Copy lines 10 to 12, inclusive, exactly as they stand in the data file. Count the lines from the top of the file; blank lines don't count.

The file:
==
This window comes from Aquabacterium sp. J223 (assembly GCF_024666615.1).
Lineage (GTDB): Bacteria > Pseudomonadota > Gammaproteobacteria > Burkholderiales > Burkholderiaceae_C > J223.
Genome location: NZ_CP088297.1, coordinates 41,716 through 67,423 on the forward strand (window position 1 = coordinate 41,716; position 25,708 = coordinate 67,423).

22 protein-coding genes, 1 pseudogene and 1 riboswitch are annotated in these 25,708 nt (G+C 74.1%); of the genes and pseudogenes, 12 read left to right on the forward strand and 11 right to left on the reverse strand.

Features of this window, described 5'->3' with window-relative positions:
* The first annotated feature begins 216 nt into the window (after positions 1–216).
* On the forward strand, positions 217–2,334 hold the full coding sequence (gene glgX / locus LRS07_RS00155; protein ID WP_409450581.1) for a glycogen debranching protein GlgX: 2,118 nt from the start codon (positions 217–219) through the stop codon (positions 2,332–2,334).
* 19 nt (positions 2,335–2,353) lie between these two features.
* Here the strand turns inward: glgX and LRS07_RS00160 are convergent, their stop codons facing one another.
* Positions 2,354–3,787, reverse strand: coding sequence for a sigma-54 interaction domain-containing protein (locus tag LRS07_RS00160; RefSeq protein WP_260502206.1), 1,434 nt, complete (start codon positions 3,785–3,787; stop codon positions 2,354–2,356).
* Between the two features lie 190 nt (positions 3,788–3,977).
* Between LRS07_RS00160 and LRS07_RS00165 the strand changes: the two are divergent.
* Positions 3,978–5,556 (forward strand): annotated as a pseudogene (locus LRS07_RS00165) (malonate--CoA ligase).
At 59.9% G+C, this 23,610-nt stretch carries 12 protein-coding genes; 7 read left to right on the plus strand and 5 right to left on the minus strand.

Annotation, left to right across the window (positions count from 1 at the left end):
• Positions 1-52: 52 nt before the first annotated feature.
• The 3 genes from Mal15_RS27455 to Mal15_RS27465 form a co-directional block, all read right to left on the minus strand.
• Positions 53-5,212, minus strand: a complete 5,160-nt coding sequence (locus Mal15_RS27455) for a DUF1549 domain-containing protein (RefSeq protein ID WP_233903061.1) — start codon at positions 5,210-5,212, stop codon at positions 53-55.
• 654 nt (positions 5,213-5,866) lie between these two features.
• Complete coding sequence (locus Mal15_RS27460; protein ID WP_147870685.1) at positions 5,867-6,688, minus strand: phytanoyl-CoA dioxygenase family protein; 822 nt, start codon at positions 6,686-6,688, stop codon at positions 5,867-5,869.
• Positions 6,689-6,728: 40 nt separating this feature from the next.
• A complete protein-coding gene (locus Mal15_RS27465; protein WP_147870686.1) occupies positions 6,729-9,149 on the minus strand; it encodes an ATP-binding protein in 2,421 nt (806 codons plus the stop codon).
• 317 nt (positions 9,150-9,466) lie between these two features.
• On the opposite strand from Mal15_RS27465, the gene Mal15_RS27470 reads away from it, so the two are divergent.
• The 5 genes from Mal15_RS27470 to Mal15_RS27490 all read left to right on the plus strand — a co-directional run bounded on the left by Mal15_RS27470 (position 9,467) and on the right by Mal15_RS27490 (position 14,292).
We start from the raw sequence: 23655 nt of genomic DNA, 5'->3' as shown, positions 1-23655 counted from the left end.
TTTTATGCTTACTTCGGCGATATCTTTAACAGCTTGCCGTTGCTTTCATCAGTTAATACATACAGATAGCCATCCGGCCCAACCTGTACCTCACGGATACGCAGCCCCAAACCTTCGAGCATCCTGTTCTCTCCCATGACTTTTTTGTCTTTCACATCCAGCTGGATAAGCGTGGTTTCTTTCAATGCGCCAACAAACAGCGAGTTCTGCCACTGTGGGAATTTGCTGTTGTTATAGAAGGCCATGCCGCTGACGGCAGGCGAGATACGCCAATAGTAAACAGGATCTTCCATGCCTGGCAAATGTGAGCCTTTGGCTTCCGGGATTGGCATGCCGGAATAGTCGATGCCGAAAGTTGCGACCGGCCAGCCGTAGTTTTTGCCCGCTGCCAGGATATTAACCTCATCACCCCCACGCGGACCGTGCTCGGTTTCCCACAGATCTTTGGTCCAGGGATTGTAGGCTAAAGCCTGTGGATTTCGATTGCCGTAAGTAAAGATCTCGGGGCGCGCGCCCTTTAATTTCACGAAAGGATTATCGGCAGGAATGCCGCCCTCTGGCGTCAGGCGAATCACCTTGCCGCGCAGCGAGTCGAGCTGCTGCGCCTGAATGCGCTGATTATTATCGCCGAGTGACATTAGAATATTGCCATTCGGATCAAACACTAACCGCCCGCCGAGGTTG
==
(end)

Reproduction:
* Positions 2,354–3,787, reverse strand: coding sequence for a sigma-54 interaction domain-containing protein (locus tag LRS07_RS00160; RefSeq protein WP_260502206.1), 1,434 nt, complete (start codon positions 3,785–3,787; stop codon positions 2,354–2,356).
* Between the two features lie 190 nt (positions 3,788–3,977).
* Between LRS07_RS00160 and LRS07_RS00165 the strand changes: the two are divergent.